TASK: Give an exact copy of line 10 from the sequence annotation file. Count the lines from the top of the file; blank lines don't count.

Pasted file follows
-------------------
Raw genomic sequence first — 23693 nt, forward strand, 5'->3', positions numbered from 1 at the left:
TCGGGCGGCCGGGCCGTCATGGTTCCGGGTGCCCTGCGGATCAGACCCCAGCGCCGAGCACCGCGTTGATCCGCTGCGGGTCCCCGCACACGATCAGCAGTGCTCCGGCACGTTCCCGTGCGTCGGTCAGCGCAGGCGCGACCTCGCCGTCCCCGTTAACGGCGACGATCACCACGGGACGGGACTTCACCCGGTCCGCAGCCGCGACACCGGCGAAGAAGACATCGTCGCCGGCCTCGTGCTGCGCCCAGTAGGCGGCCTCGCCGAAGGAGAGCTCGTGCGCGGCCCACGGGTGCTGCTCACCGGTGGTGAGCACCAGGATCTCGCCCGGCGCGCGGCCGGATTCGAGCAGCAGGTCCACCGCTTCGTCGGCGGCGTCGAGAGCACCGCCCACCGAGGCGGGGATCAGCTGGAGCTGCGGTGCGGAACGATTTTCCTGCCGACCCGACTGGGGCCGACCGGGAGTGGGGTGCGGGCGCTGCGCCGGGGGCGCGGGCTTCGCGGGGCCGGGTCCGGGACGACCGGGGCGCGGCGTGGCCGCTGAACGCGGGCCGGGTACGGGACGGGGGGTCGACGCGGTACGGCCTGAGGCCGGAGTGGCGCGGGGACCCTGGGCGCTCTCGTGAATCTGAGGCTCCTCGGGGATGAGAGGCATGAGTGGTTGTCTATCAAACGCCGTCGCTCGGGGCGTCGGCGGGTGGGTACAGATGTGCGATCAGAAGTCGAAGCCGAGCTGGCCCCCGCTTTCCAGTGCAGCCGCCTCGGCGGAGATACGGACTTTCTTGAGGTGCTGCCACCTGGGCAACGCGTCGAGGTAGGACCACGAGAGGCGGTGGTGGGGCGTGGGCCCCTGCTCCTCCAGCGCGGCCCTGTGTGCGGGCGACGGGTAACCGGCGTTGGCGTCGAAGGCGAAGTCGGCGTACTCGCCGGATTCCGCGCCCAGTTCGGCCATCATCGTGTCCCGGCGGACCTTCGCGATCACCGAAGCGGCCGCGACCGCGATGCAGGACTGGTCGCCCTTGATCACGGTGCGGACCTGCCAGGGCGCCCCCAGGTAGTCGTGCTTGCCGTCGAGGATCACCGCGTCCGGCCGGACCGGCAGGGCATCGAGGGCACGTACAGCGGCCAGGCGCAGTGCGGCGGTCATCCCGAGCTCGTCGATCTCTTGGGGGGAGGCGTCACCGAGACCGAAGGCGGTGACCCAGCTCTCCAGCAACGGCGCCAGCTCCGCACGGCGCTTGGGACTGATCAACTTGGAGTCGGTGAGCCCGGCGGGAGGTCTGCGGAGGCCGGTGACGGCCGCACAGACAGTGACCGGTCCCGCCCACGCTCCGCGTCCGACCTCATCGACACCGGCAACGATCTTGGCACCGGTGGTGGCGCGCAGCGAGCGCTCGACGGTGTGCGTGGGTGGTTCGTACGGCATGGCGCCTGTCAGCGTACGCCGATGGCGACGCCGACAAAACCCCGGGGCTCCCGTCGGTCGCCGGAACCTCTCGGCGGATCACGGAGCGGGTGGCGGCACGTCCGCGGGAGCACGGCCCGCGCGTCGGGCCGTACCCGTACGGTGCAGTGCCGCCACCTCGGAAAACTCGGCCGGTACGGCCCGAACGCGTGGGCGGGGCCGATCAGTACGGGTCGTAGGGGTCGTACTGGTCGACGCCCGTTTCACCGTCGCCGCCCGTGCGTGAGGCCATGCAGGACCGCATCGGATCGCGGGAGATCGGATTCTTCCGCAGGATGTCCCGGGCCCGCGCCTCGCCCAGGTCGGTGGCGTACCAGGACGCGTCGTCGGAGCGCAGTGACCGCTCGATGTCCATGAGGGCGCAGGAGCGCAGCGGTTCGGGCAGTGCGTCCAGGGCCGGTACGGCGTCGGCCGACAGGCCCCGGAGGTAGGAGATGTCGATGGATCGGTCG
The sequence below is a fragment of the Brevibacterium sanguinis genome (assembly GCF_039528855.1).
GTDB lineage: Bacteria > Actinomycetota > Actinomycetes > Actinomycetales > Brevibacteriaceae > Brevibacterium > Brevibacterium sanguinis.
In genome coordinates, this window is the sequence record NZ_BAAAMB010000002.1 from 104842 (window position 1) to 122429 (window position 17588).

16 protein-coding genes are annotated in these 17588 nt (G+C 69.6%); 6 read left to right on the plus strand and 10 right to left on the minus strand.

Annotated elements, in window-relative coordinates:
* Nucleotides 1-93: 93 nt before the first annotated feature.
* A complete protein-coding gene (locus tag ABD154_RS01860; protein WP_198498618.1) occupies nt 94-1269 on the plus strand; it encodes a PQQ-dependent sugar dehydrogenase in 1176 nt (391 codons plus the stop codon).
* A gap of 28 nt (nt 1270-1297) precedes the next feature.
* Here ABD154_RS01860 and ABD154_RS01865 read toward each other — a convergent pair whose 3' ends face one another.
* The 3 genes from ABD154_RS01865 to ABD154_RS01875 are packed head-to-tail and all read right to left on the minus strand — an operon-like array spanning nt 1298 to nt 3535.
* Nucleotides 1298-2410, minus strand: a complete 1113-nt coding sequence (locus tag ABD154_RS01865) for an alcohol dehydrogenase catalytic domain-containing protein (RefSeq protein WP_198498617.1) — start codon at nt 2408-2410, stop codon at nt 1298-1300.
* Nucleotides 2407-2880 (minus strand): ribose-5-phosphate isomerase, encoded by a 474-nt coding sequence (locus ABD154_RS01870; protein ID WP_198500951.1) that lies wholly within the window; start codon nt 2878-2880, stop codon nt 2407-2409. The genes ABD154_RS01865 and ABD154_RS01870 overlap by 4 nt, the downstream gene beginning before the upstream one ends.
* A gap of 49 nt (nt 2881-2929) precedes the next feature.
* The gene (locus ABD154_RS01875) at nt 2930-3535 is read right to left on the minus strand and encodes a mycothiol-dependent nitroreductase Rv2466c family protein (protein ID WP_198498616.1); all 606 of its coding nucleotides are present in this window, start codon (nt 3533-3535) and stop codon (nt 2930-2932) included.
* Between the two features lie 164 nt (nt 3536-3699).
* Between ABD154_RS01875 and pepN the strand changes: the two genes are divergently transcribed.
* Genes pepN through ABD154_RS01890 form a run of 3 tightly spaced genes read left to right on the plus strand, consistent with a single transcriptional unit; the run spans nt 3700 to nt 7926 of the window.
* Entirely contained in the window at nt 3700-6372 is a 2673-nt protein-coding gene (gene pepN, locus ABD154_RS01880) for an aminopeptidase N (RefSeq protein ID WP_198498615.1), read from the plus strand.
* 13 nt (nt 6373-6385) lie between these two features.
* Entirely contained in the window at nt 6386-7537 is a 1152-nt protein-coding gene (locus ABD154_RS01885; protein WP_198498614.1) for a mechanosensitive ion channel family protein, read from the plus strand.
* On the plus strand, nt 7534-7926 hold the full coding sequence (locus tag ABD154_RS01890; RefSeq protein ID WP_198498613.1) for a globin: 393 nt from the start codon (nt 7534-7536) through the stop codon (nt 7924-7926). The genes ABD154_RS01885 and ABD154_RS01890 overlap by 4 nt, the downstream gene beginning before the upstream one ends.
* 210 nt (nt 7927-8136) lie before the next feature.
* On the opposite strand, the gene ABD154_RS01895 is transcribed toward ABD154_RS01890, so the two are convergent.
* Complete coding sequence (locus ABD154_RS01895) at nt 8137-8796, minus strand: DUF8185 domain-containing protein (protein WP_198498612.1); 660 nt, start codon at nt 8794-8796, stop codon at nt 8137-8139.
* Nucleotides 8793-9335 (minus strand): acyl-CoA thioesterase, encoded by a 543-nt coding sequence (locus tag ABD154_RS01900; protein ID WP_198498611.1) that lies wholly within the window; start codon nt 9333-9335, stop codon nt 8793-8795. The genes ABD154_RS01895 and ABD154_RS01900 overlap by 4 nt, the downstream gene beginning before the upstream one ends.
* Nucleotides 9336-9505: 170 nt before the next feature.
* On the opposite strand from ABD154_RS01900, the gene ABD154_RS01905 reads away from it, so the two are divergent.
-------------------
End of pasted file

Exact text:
* A gap of 28 nt (nt 1270-1297) precedes the next feature.